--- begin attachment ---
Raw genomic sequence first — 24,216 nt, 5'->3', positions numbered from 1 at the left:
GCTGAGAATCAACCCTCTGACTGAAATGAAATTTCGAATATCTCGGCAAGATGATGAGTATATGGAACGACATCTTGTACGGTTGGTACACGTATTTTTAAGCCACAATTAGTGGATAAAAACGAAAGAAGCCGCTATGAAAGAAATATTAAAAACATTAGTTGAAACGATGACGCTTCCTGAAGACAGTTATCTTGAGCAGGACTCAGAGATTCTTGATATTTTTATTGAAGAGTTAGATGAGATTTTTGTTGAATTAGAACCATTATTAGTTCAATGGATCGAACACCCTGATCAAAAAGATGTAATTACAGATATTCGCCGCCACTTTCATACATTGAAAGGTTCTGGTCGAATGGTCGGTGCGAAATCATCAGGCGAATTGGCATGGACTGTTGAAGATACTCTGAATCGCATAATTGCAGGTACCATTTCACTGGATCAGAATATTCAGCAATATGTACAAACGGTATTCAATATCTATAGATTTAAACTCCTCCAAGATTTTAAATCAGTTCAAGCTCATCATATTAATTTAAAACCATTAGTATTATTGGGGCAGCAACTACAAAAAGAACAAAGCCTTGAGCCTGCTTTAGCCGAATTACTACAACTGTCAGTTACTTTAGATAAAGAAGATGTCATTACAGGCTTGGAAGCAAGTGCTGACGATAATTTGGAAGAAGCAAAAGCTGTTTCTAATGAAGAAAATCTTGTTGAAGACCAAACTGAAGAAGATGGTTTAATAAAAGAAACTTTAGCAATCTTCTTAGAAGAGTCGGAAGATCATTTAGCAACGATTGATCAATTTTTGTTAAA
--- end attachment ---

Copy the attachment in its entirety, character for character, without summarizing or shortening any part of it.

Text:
Raw genomic sequence first — 24,216 nt, 5'->3', positions numbered from 1 at the left:
GCTGAGAATCAACCCTCTGACTGAAATGAAATTTCGAATATCTCGGCAAGATGATGAGTATATGGAACGACATCTTGTACGGTTGGTACACGTATTTTTAAGCCACAATTAGTGGATAAAAACGAAAGAAGCCGCTATGAAAGAAATATTAAAAACATTAGTTGAAACGATGACGCTTCCTGAAGACAGTTATCTTGAGCAGGACTCAGAGATTCTTGATATTTTTATTGAAGAGTTAGATGAGATTTTTGTTGAATTAGAACCATTATTAGTTCAATGGATCGAACACCCTGATCAAAAAGATGTAATTACAGATATTCGCCGCCACTTTCATACATTGAAAGGTTCTGGTCGAATGGTCGGTGCGAAATCATCAGGCGAATTGGCATGGACTGTTGAAGATACTCTGAATCGCATAATTGCAGGTACCATTTCACTGGATCAGAATATTCAGCAATATGTACAAACGGTATTCAATATCTATAGATTTAAACTCCTCCAAGATTTTAAATCAGTTCAAGCTCATCATATTAATTTAAAACCATTAGTATTATTGGGGCAGCAACTACAAAAAGAACAAAGCCTTGAGCCTGCTTTAGCCGAATTACTACAACTGTCAGTTACTTTAGATAAAGAAGATGTCATTACAGGCTTGGAAGCAAGTGCTGACGATAATTTGGAAGAAGCAAAAGCTGTTTCTAATGAAGAAAATCTTGTTGAAGACCAAACTGAAGAAGATGGTTTAATAAAAGAAACTTTAGCAATCTTCTTAGAAGAGTCGGAAGATCATTTAGCAACGATTGATCAATTTTTGTTAAA